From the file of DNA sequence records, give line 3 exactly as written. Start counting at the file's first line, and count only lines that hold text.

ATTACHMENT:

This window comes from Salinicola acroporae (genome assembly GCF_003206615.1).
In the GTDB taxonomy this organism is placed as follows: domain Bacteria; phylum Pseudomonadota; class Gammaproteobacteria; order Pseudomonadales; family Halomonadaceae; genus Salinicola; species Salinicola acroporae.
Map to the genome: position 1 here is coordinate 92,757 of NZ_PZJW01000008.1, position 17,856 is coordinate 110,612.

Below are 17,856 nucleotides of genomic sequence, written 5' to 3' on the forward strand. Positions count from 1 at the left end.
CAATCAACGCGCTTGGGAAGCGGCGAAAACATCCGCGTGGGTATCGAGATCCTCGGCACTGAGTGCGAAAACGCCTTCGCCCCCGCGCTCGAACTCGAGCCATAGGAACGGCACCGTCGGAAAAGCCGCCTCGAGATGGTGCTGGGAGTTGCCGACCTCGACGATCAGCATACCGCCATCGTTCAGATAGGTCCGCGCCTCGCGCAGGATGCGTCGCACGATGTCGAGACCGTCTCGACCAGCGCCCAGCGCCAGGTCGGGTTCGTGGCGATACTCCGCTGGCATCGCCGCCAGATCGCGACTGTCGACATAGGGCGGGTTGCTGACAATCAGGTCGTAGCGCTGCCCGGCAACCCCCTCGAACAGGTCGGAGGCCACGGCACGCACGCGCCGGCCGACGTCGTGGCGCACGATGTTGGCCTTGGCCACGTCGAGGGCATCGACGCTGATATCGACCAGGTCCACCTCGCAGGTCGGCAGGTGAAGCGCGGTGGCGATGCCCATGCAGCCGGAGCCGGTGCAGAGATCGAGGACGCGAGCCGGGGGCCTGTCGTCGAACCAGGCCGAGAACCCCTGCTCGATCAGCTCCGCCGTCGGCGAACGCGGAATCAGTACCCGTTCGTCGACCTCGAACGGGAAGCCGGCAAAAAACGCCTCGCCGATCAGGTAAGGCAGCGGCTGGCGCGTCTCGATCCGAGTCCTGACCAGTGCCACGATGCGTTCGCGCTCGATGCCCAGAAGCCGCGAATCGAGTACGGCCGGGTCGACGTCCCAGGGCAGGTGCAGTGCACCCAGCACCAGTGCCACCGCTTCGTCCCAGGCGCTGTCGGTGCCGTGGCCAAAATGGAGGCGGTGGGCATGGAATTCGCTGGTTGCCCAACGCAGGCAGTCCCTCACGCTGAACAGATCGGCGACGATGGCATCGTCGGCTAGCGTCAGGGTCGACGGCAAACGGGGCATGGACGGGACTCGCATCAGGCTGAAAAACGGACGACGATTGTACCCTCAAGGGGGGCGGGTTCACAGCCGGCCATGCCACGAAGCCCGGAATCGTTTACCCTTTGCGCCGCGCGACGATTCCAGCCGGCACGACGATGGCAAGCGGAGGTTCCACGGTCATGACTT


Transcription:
Map to the genome: position 1 here is coordinate 92,757 of NZ_PZJW01000008.1, position 17,856 is coordinate 110,612.